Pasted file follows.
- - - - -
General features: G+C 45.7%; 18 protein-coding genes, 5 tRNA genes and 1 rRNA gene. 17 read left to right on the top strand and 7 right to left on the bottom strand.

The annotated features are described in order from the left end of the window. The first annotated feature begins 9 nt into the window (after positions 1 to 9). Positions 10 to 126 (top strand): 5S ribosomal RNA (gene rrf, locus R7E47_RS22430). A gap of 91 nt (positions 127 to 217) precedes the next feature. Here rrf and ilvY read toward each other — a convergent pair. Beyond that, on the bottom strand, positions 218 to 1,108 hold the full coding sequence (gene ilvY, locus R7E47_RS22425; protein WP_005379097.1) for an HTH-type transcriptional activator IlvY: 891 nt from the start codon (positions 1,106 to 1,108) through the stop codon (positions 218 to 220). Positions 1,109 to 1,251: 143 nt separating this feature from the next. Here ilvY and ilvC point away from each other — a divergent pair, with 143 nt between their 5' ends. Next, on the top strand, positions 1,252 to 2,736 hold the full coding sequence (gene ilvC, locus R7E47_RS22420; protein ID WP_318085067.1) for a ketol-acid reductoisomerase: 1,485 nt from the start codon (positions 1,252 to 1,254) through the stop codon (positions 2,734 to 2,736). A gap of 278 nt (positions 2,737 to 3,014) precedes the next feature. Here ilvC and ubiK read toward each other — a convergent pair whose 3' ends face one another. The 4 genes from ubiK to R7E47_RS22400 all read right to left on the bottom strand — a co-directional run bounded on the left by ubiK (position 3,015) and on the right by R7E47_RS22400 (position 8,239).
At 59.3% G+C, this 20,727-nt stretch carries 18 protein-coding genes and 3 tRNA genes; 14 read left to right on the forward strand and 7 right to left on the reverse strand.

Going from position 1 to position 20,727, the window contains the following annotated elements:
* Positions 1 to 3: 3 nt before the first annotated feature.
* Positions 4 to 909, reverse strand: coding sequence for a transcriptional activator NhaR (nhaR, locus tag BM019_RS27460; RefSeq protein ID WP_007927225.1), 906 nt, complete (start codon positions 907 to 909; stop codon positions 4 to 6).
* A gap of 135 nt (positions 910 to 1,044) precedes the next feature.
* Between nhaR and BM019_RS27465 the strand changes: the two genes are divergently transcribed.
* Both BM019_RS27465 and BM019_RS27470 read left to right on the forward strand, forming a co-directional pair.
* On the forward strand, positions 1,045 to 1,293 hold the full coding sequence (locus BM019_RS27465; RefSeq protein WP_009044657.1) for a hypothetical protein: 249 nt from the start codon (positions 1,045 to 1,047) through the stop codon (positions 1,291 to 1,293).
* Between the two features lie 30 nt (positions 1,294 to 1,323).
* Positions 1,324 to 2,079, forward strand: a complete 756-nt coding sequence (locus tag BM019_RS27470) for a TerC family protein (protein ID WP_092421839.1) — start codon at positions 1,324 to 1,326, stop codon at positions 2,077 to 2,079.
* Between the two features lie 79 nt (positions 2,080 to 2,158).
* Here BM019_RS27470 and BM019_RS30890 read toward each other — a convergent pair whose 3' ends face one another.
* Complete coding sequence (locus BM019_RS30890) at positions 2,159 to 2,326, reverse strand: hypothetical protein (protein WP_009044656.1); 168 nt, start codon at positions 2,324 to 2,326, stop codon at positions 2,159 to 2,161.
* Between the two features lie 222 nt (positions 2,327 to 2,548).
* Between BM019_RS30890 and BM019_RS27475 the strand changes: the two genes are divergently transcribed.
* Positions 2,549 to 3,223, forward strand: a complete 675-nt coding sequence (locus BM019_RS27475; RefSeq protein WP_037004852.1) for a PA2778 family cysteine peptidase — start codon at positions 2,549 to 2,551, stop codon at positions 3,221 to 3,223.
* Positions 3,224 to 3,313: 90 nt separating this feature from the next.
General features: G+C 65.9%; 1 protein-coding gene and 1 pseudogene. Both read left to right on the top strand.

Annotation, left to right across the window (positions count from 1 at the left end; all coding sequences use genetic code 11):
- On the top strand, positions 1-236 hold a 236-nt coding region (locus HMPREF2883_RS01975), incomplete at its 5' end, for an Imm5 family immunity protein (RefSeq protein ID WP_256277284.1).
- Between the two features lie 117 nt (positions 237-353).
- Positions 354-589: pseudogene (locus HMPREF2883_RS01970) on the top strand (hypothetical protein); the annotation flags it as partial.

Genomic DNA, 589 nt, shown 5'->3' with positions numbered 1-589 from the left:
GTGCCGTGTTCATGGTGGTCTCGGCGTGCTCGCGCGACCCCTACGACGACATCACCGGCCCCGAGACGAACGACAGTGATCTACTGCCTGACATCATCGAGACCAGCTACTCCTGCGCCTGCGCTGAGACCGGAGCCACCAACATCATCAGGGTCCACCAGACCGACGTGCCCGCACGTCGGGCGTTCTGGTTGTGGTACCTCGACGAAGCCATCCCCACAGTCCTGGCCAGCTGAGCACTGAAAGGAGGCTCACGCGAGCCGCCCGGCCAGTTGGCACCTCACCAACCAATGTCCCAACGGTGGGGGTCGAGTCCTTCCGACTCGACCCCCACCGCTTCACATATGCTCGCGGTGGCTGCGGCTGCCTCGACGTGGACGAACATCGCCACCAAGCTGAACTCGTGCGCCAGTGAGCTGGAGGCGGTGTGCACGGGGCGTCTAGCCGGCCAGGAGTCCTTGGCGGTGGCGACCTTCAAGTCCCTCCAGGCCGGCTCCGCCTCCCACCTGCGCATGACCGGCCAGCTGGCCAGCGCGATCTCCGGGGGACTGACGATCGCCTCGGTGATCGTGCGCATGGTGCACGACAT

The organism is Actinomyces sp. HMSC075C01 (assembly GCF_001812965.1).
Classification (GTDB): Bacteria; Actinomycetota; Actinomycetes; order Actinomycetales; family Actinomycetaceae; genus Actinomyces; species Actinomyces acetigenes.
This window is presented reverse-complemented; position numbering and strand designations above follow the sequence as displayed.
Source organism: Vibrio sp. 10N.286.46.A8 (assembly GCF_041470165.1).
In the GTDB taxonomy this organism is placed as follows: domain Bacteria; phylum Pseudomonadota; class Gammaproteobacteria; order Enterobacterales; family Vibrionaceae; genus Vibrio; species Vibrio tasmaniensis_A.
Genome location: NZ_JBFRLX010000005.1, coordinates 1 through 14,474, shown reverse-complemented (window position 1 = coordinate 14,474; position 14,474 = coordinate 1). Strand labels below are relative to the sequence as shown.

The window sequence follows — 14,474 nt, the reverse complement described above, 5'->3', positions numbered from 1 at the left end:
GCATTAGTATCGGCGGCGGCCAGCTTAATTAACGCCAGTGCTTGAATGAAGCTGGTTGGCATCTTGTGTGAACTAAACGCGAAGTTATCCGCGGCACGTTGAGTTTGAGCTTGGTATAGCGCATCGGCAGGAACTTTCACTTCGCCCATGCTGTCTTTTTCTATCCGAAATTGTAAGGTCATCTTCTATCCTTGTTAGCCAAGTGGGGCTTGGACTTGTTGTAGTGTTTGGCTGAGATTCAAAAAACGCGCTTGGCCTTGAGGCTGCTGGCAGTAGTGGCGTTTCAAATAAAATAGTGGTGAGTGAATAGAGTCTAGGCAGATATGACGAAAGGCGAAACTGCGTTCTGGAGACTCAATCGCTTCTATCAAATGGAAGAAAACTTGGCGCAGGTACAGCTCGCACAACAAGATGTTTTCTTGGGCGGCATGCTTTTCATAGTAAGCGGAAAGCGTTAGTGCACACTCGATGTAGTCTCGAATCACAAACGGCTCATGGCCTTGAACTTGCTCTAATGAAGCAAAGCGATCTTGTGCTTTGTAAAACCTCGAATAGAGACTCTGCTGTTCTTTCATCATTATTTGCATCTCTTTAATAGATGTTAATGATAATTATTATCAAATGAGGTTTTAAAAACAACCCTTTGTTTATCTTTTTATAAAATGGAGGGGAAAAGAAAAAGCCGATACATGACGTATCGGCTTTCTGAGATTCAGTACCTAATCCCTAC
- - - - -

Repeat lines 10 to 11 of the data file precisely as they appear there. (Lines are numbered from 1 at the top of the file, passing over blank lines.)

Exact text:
* On the forward strand, positions 1,045 to 1,293 hold the full coding sequence (locus BM019_RS27465; RefSeq protein WP_009044657.1) for a hypothetical protein: 249 nt from the start codon (positions 1,045 to 1,047) through the stop codon (positions 1,291 to 1,293).
* Between the two features lie 30 nt (positions 1,294 to 1,323).